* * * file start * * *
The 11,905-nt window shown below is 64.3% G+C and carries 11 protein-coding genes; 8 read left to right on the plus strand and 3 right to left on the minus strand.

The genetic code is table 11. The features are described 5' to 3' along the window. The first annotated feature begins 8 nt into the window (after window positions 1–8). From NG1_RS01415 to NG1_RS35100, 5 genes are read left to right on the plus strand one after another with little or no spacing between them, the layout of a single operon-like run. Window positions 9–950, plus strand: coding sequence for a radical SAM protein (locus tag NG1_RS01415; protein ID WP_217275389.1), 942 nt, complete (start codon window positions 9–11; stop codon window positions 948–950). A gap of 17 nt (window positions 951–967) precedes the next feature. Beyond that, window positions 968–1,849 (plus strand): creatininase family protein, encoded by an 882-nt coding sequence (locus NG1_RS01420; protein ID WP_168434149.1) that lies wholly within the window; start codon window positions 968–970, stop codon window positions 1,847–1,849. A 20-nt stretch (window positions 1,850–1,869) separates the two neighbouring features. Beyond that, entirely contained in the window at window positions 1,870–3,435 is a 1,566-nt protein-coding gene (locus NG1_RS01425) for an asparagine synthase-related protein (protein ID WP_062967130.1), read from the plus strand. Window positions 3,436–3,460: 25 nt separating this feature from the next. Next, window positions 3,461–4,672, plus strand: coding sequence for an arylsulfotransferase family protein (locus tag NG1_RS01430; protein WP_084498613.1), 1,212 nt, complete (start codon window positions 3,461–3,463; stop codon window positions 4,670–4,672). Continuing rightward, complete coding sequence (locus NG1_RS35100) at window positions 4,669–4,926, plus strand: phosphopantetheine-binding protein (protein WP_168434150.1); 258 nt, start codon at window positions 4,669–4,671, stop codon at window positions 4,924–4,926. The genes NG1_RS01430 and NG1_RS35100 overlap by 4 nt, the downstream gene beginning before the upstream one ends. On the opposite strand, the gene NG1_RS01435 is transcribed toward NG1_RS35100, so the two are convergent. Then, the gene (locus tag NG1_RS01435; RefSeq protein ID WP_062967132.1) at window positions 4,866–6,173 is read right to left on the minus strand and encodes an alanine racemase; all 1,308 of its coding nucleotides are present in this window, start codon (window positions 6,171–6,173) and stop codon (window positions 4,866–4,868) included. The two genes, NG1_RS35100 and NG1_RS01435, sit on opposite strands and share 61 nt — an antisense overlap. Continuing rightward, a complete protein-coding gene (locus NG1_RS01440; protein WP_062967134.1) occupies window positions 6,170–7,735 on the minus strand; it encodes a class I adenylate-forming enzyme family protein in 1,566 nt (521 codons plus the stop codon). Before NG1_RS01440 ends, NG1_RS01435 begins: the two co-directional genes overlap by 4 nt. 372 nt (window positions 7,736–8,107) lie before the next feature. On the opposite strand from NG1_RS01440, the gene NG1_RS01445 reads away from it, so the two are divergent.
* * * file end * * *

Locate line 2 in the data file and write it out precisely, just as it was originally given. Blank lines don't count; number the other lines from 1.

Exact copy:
The genetic code is table 11. The features are described 5' to 3' along the window. The first annotated feature begins 8 nt into the window (after window positions 1–8). From NG1_RS01415 to NG1_RS35100, 5 genes are read left to right on the plus strand one after another with little or no spacing between them, the layout of a single operon-like run. Window positions 9–950, plus strand: coding sequence for a radical SAM protein (locus tag NG1_RS01415; protein ID WP_217275389.1), 942 nt, complete (start codon window positions 9–11; stop codon window positions 948–950). A gap of 17 nt (window positions 951–967) precedes the next feature. Beyond that, window positions 968–1,849 (plus strand): creatininase family protein, encoded by an 882-nt coding sequence (locus NG1_RS01420; protein ID WP_168434149.1) that lies wholly within the window; start codon window positions 968–970, stop codon window positions 1,847–1,849. A 20-nt stretch (window positions 1,850–1,869) separates the two neighbouring features. Beyond that, entirely contained in the window at window positions 1,870–3,435 is a 1,566-nt protein-coding gene (locus NG1_RS01425) for an asparagine synthase-related protein (protein ID WP_062967130.1), read from the plus strand. Window positions 3,436–3,460: 25 nt separating this feature from the next. Next, window positions 3,461–4,672, plus strand: coding sequence for an arylsulfotransferase family protein (locus tag NG1_RS01430; protein WP_084498613.1), 1,212 nt, complete (start codon window positions 3,461–3,463; stop codon window positions 4,670–4,672). Continuing rightward, complete coding sequence (locus NG1_RS35100) at window positions 4,669–4,926, plus strand: phosphopantetheine-binding protein (protein WP_168434150.1); 258 nt, start codon at window positions 4,669–4,671, stop codon at window positions 4,924–4,926. The genes NG1_RS01430 and NG1_RS35100 overlap by 4 nt, the downstream gene beginning before the upstream one ends. On the opposite strand, the gene NG1_RS01435 is transcribed toward NG1_RS35100, so the two are convergent. Then, the gene (locus tag NG1_RS01435; RefSeq protein ID WP_062967132.1) at window positions 4,866–6,173 is read right to left on the minus strand and encodes an alanine racemase; all 1,308 of its coding nucleotides are present in this window, start codon (window positions 6,171–6,173) and stop codon (window positions 4,866–4,868) included. The two genes, NG1_RS35100 and NG1_RS01435, sit on opposite strands and share 61 nt — an antisense overlap. Continuing rightward, a complete protein-coding gene (locus NG1_RS01440; protein WP_062967134.1) occupies window positions 6,170–7,735 on the minus strand; it encodes a class I adenylate-forming enzyme family protein in 1,566 nt (521 codons plus the stop codon). Before NG1_RS01440 ends, NG1_RS01435 begins: the two co-directional genes overlap by 4 nt. 372 nt (window positions 7,736–8,107) lie before the next feature. On the opposite strand from NG1_RS01440, the gene NG1_RS01445 reads away from it, so the two are divergent.